GPS anti-jam increasingly big business

August 29, 2016  - By

It’s getting bigger all the time, GPS/GNSS business. And coming along in its wake, starting to grow like a sproutly little brother, is GPS anti-jamming, to safeguard the signal in various scenarios.

The anti-jamming market for GPS is expected to reach US$4.8 billion in value and 309.2 thousand units in volume by 2022, according to a newly released report by Research and Markets, a Dublin, Ireland-based market research “store.”

Anti-jam technology sales revenue will increase at a compound annual growth rate (CAGR) of 7.0 percent between 2016 and 2022, while volume goes up 10.1 percent. Major drivers at the moment lie in the military sector, but that could well change in the next decade. The proliferation of low-cost GPS jammers is seeing to that.

Meanwhile, any armed force that puts its faith in guided missiles now feels the acute need for a secured weapons system, something not easy to accomplish. Flight-control applications are especially vulnerable.

North America is the largest and most dynamic sector of the anti-jamming market, given its powerful military and the presence of three top players in the anti-jamming market for GPS: Rockwell Collins Inc. (U.S.), The Raytheon Company (U.S.) and NovAtel Inc. (Canada).

Other companies cited by the report, and given each their own subsection, are Cobham, Mayflower Communications, BAE Systems, Furuno Electric Company, Harris Corporation, Lockheed Martin, Thales Group, Boeing and u-blox.

Breaking down by receiver type, the report studies two major categories: military and government grade, and commercial transportation grade. The market is also analyzed geographically, with sub-sub-subsections devoted to “Threat From North Korea and Disputes With China,” “Dispute in the South China Sea,” and “The Crisis in Syria and Isis.”

Aside from looking — or deriving, more often — numbers according to Anti-Jamming Technique (nulling systems, beam-steering systems and civilian systems), the report does not concern itself overly with technical details. These usually are of little interest to investors, the report’s main target. Thus it will have little of interest for engineers, except for those practicing business development.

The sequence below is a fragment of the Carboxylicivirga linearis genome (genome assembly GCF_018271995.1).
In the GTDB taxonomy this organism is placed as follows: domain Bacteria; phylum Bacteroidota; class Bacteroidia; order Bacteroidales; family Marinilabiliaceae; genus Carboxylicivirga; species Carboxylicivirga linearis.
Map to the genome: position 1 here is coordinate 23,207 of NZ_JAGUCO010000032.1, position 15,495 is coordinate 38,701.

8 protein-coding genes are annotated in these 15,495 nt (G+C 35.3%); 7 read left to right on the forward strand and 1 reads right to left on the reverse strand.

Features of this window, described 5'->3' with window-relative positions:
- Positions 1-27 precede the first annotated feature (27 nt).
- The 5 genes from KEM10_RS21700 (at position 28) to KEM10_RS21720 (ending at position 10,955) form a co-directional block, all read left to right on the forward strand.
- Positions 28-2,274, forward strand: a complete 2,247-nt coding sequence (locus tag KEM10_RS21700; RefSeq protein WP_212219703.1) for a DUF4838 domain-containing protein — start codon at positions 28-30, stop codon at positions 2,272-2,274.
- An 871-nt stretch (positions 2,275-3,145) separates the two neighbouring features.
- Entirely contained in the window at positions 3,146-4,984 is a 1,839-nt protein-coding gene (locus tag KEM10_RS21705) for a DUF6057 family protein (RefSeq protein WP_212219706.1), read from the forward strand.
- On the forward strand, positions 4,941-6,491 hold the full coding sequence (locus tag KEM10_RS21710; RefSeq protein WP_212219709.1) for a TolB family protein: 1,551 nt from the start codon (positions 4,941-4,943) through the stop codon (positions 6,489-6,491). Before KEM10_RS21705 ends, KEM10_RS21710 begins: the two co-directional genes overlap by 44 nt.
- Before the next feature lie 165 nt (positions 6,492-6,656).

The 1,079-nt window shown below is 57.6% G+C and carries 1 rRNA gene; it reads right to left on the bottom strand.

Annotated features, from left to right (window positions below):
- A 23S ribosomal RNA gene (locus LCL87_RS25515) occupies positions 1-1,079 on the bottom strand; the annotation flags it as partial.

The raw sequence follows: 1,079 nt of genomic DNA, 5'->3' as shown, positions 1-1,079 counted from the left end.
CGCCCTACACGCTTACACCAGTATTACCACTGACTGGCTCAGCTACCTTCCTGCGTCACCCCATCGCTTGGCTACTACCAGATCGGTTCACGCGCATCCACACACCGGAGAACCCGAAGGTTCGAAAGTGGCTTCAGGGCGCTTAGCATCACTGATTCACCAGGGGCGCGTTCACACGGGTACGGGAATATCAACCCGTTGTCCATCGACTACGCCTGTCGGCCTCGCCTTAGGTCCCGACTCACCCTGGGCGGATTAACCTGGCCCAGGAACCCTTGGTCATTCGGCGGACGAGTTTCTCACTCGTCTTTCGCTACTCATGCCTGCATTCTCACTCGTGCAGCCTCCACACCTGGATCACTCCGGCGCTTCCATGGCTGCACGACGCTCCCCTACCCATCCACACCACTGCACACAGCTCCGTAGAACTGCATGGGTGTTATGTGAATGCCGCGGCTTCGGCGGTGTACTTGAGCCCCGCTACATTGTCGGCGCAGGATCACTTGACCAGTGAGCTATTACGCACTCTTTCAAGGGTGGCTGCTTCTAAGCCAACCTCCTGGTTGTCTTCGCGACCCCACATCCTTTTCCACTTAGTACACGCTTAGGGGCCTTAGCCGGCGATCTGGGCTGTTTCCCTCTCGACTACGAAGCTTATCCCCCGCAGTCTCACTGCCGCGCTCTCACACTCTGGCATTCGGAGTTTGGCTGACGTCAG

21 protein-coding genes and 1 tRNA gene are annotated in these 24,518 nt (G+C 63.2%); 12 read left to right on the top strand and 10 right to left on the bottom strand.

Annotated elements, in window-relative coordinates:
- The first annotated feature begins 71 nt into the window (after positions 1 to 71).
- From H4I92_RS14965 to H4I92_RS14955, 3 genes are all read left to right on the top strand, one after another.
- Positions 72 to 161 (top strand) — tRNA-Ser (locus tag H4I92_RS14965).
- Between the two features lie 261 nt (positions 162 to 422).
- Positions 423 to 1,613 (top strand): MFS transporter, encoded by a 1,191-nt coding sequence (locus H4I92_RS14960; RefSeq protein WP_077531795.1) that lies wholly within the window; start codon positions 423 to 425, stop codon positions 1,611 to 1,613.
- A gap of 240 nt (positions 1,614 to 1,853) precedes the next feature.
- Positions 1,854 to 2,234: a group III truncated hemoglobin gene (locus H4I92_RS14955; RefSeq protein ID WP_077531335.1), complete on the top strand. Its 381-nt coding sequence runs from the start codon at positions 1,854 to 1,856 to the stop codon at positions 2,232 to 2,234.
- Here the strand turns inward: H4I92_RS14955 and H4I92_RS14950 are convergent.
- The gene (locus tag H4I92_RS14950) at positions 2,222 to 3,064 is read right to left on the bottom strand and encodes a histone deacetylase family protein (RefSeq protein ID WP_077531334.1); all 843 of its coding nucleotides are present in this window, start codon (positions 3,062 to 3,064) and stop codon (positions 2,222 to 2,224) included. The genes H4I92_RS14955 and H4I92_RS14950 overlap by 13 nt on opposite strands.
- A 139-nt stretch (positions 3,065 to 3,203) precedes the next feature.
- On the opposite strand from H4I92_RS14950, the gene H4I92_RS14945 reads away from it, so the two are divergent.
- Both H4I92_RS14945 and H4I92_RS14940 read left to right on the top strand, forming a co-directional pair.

A market breakdown by application lists:

  • flight control
  • surveillance and reconnaissance
  • position, navigation and timing
  • targeting
  • casualty evacuation
  • timing installations
  • logistics tracking
  • law enforcement

From the Executive Summary:

“The nulling systems type of anti-jamming techniques accounted for a share of 70.0% in 2015; the market was valued at USD 2,180.3 million in the same year and is expected to grow at a CAGR of 6.7% between 2016 and 2022. The market for beam steering systems was valued at USD 662.8 million in 2015 and is expected to grow at a CAGR of 6.9% during the forecast period. A major reason for beam steering systems holding such a low market share is that they are comparatively new in the market since the last decades and hence are not widely used. They are very expensive and are used only on high-end military vehicles such as strike aircrafts. For a long time nulling systems was the only known type of GPS anti-jamming technique. However, with the development of beam steering systems and the civilian anti jamming systems, the market for GPS anti-jamming is expected to increase.”

In July, GPS World asked the experts, “What percent of a GNSS designer or manufacturer’s R&D budget should be devoted to mitigation of jamming?”

Here are their responses.

MIchael Ritter, President & CEO, Novatel Inc.

MIchael Ritter, President & CEO, Novatel Inc.

“Solving for jamming, intentional or unintentional, in the design of any GNSS technology platform is no longer an option. How much any one company spends is largely a function of how much is spent on engineering overall and of how much has already been invested upfront on jamming mitigation. The required level of jamming resistance of any PNT solution also depends very much on the particular application, which in turn influences the budget allocated.”

Jeff Martin, Director, GPS/GNSS Sales, Spirent Federal

Jeff Martin, Director GPS/GNSS Sales,
Spirent Federal

“GNSS jamming is a growing concern, and an assessment of risks and an element of testing against the most applicable real world threats should be included as part of every developer’s engineering process. Spirent has decades of experience in providing test equipment and services to engineers working to understand and mitigate jamming threats. We have seen increased investment by designers and integrators of PNT systems that are driven to provide robust/resilient solutions to their customers.”

Andrey Soloviev, Principal, Qunav

Andrey Soloviev, Principal, Qunav

“While some receivers already incorporate jamming protection (e.g., CW excision), more sophisticated methods (for example, against broad-band jamming and spoofing) should be incorporated into perspective products. The percentage of R&D budget depends on a line of business. For manufactures pursuing applications such as military and critical infrastructure, the number can be as high as 50 percent. For many civilian applications a potential impact of jamming is less damaging. Yet, from 10 percent to 20 percent should be still allocated.”

About the Author: Alan Cameron

Alan Cameron is the former editor-at-large of GPS World magazine.

1 Comment on "GPS anti-jam increasingly big business"

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  1. Leon N. C. N. says:

    work with transport of cargo in Brazil, growth of cargo theft on Brazilian roads, bandits use jamming to block the GPS signal, which the prediction of an anti jamming go to the civilian population low cost?